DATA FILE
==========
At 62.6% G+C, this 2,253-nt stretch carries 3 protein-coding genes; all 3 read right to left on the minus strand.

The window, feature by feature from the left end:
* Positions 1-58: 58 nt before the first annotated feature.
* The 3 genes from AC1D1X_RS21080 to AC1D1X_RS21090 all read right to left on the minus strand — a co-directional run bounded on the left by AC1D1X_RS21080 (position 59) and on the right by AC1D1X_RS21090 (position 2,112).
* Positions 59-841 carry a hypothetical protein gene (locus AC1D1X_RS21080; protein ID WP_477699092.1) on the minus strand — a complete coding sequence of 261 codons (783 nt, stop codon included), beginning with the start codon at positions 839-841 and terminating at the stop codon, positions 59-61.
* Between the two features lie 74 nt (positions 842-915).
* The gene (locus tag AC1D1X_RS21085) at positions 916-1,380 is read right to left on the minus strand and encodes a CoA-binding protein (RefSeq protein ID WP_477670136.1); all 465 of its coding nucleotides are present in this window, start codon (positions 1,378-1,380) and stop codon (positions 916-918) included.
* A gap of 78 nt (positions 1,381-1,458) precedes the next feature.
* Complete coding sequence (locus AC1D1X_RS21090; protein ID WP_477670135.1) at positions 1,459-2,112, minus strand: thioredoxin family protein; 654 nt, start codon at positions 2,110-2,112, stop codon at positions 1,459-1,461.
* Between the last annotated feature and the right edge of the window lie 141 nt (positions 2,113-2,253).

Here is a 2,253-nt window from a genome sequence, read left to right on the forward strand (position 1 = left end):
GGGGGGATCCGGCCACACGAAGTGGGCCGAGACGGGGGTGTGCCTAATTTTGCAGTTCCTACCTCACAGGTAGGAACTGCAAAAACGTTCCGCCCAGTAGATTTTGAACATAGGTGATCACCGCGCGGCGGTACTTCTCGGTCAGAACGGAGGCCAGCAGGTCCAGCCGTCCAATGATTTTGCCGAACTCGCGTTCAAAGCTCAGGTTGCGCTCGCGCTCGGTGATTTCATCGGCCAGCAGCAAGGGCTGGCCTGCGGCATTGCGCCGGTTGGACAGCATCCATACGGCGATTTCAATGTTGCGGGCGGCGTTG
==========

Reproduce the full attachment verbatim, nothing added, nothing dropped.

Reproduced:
At 62.6% G+C, this 2,253-nt stretch carries 3 protein-coding genes; all 3 read right to left on the minus strand.

The window, feature by feature from the left end:
* Positions 1-58: 58 nt before the first annotated feature.
* The 3 genes from AC1D1X_RS21080 to AC1D1X_RS21090 all read right to left on the minus strand — a co-directional run bounded on the left by AC1D1X_RS21080 (position 59) and on the right by AC1D1X_RS21090 (position 2,112).
* Positions 59-841 carry a hypothetical protein gene (locus AC1D1X_RS21080; protein ID WP_477699092.1) on the minus strand — a complete coding sequence of 261 codons (783 nt, stop codon included), beginning with the start codon at positions 839-841 and terminating at the stop codon, positions 59-61.
* Between the two features lie 74 nt (positions 842-915).
* The gene (locus tag AC1D1X_RS21085) at positions 916-1,380 is read right to left on the minus strand and encodes a CoA-binding protein (RefSeq protein ID WP_477670136.1); all 465 of its coding nucleotides are present in this window, start codon (positions 1,378-1,380) and stop codon (positions 916-918) included.
* A gap of 78 nt (positions 1,381-1,458) precedes the next feature.
* Complete coding sequence (locus AC1D1X_RS21090; protein ID WP_477670135.1) at positions 1,459-2,112, minus strand: thioredoxin family protein; 654 nt, start codon at positions 2,110-2,112, stop codon at positions 1,459-1,461.
* Between the last annotated feature and the right edge of the window lie 141 nt (positions 2,113-2,253).

Here is a 2,253-nt window from a genome sequence, read left to right on the forward strand (position 1 = left end):
GGGGGGATCCGGCCACACGAAGTGGGCCGAGACGGGGGTGTGCCTAATTTTGCAGTTCCTACCTCACAGGTAGGAACTGCAAAAACGTTCCGCCCAGTAGATTTTGAACATAGGTGATCACCGCGCGGCGGTACTTCTCGGTCAGAACGGAGGCCAGCAGGTCCAGCCGTCCAATGATTTTGCCGAACTCGCGTTCAAAGCTCAGGTTGCGCTCGCGCTCGGTGATTTCATCGGCCAGCAGCAAGGGCTGGCCTGCGGCATTGCGCCGGTTGGACAGCATCCATACGGCGATTTCAATGTTGCGGGCGGCGTTG